Drawing on his own experience as a father who had to jump through too many hoops and wait far too long to secure an autism diagnosis for his own child, Ron Oberleitner, president and CEO of Behavior Imaging Solutions, developed NODA™, a new autism diagnostic service, to help other parents get answers and services for their children sooner. In honor of Autism Awareness Month and with hope of alerting more families and physicians to NODA’s availability in Arizona, Behavior Imaging is offering NODA, developed in cooperation with Southwest Autism Research & Resource Center (SARRC) and Georgia Tech, for half price during the month of April.
NODA, the Naturalistic Observation Diagnostic Assessment, is a diagnostic service that uses smartphone technology and a team of licensed clinicians trained for assessing behavior to confirm or rule out autism. The service can be completed within two weeks, rather than the several months to a year or more that families typically wait for an in-clinic assessment. The development partners launched NODA in February, in collaboration with Barrow Neurological Institute at Phoenix Children’s Hospital.
“When you’re concerned something may be wrong with your child, you want answers now,” said Oberleitner, the father of a 22-year-old son with autism. “During Autism Awareness Month and moving forward, we want to put NODA in the hands of as many concerned families as possible, so they can have their children assessed by SARRC clinicians, get the answers they’re seeking, and be guided to the services and interventions their children desperately need.”
Families use NODA in the comfort of their own homes by downloading a smartphone app, then following simple instructions to capture video of their child’s behaviors in prescribed situations. Parents upload the videos to a secure site, then expert SARRC clinicians evaluate the patient’s history, review videos, tag symptoms and typical and non-typical behaviors, and render a diagnosis. Clinicians use a two-way interface, allowing them to interact with parents to ask questions or secure additional information. A diagnostic report and guidance on next steps are issued to the family and can be reviewed with the child’s pediatrician. The report can then be presented to schools and specialty service providers to access needed therapies and services. (See this video that describes more about the NODA process.)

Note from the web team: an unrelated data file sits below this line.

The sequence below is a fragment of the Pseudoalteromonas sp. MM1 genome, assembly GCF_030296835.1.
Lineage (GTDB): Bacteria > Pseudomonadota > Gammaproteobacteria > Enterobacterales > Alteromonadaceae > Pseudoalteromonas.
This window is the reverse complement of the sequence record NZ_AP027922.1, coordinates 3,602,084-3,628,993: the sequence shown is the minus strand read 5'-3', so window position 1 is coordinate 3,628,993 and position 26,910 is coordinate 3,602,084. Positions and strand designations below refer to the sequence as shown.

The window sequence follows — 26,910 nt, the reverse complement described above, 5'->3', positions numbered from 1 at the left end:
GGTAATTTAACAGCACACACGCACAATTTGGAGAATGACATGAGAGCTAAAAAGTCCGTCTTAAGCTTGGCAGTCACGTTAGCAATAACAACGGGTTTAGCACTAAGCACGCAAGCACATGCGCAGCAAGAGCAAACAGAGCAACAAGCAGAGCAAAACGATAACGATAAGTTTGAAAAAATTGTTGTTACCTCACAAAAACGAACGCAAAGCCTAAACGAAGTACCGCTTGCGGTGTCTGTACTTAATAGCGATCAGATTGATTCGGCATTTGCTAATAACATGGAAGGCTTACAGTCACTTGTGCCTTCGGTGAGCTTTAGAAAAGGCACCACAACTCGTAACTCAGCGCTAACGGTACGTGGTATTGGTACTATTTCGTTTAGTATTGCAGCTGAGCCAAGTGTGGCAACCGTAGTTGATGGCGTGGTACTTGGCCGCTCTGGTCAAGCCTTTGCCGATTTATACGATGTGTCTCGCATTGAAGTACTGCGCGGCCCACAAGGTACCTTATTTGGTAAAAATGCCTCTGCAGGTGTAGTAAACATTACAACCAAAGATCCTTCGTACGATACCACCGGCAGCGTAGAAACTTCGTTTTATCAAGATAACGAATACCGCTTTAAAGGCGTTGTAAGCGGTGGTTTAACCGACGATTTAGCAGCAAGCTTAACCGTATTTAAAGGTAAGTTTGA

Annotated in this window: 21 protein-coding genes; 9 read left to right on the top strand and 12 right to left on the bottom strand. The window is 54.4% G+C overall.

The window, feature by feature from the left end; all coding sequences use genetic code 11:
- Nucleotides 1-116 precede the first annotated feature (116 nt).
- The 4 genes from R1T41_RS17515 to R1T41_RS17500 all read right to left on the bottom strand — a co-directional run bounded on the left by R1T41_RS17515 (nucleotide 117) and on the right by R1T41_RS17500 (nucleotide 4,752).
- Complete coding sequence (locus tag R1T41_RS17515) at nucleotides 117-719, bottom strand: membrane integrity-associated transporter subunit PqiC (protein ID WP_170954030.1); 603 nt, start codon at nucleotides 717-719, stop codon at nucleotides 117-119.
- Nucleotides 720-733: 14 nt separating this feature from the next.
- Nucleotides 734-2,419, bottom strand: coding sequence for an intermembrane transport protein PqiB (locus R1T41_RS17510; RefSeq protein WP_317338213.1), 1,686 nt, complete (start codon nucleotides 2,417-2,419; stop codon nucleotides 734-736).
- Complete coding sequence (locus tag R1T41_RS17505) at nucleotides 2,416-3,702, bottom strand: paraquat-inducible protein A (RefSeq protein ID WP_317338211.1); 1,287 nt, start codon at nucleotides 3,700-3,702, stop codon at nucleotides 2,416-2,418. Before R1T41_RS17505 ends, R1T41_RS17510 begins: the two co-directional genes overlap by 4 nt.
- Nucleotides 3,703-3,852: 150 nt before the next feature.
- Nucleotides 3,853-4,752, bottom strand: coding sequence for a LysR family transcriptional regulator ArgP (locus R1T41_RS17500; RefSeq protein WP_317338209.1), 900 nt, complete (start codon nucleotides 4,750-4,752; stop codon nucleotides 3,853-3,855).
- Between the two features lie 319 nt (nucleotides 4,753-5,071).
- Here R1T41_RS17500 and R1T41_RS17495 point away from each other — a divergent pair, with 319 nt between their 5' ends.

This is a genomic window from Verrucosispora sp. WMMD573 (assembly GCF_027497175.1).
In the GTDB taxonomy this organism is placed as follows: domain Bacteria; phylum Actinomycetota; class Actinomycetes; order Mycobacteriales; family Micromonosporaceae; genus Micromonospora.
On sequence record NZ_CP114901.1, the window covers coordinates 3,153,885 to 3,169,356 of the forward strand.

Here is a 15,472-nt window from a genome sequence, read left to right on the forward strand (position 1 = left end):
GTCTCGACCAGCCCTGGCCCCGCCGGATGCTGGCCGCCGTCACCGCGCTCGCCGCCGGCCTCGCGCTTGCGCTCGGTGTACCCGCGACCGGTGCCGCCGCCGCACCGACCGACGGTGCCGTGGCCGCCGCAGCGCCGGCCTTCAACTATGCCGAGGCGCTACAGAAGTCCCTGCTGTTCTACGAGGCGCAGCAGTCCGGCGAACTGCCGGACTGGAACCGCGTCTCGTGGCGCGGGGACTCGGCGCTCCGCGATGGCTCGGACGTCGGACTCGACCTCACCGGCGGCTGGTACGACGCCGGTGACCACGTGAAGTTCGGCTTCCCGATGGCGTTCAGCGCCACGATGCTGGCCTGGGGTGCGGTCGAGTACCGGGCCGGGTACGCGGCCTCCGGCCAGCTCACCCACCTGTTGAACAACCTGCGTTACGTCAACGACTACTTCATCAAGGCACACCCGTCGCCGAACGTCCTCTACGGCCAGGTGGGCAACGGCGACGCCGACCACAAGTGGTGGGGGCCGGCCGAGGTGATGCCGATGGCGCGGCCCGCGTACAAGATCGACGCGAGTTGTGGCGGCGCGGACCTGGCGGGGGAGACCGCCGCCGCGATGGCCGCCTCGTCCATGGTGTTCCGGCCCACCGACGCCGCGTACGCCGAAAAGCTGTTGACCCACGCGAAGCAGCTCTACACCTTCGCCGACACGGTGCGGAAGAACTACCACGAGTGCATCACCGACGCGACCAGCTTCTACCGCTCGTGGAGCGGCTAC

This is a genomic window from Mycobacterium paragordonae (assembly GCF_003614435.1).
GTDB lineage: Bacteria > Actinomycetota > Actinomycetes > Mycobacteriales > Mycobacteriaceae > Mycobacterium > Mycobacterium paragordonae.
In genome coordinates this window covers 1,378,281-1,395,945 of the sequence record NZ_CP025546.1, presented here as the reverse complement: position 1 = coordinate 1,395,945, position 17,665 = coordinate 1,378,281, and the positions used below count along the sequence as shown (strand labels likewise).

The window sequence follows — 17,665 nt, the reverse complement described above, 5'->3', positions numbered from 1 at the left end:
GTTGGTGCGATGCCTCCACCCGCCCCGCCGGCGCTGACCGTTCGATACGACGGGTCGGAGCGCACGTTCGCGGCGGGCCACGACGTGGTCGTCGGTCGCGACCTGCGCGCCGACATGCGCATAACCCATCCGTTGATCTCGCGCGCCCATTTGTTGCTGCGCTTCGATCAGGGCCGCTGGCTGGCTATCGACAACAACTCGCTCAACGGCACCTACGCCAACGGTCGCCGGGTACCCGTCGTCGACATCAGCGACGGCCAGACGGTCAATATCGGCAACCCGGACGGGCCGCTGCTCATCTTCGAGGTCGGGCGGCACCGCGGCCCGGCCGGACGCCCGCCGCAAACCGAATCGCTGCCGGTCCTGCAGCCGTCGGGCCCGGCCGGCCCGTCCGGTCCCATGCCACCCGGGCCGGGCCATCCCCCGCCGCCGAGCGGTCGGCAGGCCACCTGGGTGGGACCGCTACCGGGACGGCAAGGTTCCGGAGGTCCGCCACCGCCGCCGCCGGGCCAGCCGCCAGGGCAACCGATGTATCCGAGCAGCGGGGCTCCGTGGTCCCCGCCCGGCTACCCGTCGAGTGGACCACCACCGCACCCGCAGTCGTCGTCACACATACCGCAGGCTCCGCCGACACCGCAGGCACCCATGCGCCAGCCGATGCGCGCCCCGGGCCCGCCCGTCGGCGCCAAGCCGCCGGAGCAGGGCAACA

Requirements to use NODA include having access to wireless Internet, and to an iPhone, iPad or iPod. Children must be between the ages of 18 months and seven years. NODA is currently offered as a private pay option. The regular price is $495, but the service is being offered for $250 during the month of April. Future plans are to make NODA available through an insurance payment model and on additional mobile platforms, and to offer health assessments for expanded age groups.
A National Institute of Mental Health (NIMH) grant funded a series of clinical studies, now in final stages, to compare NODA to other widely accepted autism spectrum diagnostic procedures and determine accuracy of results. SARRC and Georgia Tech led the studies, which included participation by 51 families from the greater Phoenix area – some who suspected their child(ren) may have autism, and some whose children exhibited no developmental delays.
Research findings have demonstrated an 88.2 percent agreement between the NODA and the “gold standard” in-person diagnostic procedure. Complete study findings will be available later in 2015.
Physicians may refer parents and caregivers to NODA, or families may access the service directly. To learn more or to sign up for the NODA service, visit behaviorimaging.com/NODA or call (855) 649-NODA.